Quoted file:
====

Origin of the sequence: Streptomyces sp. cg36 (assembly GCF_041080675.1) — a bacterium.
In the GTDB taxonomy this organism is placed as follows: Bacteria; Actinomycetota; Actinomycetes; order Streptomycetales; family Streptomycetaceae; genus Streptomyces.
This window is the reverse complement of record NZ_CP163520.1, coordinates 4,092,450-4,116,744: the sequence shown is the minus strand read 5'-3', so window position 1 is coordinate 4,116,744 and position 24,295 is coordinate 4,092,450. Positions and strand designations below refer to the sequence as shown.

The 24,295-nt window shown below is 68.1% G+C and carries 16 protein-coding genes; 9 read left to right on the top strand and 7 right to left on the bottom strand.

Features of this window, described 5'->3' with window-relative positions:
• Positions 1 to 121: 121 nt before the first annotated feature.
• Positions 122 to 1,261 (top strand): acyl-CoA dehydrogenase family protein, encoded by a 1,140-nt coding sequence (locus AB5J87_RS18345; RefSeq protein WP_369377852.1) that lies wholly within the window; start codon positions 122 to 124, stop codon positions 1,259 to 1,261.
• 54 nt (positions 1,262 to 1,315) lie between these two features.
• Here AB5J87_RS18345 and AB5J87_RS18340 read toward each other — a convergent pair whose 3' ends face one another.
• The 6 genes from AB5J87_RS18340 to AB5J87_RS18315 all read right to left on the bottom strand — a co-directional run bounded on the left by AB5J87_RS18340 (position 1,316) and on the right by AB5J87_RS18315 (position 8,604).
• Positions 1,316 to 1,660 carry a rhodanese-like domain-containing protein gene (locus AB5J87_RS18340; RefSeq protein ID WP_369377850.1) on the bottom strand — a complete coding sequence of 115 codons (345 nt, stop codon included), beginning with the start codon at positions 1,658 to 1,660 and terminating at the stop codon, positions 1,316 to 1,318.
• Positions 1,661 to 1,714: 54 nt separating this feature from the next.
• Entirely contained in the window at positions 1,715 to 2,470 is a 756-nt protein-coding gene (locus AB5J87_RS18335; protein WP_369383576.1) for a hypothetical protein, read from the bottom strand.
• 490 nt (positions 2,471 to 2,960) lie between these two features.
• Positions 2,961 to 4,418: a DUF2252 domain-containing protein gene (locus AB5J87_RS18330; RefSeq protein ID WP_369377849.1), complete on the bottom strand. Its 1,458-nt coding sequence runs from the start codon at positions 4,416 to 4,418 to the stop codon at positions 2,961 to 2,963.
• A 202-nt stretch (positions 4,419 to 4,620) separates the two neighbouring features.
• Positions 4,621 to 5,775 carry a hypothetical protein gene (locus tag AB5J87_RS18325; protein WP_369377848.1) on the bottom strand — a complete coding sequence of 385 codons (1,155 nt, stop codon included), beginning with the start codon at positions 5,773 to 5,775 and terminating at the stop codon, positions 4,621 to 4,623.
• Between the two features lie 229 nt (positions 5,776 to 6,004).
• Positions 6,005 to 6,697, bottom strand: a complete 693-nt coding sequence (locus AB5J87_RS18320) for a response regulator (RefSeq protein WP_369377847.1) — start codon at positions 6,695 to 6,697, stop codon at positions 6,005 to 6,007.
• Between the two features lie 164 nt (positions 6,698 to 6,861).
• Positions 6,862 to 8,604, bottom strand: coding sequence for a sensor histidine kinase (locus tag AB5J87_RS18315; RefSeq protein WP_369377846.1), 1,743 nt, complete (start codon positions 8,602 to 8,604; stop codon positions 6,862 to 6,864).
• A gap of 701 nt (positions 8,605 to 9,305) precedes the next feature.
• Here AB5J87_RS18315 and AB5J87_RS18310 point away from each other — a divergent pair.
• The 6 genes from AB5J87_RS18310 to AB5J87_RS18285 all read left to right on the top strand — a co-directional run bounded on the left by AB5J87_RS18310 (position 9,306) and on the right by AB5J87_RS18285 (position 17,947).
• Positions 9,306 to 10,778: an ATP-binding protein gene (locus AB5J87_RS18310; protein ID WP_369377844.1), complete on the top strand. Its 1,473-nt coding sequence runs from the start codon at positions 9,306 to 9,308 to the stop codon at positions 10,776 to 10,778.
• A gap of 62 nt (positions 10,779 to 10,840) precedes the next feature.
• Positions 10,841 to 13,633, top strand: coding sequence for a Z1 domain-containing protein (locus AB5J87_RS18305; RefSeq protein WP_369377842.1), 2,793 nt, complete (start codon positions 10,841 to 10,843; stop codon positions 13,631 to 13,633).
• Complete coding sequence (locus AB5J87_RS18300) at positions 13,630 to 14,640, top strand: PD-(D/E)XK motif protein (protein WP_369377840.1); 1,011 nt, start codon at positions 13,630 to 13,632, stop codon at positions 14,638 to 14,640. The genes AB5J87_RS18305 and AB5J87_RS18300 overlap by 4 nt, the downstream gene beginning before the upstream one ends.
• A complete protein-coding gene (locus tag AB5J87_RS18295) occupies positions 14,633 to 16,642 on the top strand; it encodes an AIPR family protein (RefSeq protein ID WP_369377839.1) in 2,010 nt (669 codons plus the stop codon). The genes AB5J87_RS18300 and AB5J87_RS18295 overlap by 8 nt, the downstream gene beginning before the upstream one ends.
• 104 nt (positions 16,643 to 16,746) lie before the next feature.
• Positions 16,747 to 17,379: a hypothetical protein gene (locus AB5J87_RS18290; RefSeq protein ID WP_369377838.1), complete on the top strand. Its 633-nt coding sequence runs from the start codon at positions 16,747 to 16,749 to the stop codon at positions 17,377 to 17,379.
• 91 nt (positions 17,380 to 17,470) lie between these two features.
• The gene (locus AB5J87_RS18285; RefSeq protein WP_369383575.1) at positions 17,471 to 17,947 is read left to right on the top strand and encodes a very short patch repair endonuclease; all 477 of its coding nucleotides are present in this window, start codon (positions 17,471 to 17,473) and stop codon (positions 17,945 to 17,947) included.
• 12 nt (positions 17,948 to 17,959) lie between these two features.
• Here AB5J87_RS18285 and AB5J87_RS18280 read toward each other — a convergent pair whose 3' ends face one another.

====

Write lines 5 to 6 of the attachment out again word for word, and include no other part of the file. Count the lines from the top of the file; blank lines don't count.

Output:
Features of this window, described 5'->3' with window-relative positions:
• Positions 1 to 121: 121 nt before the first annotated feature.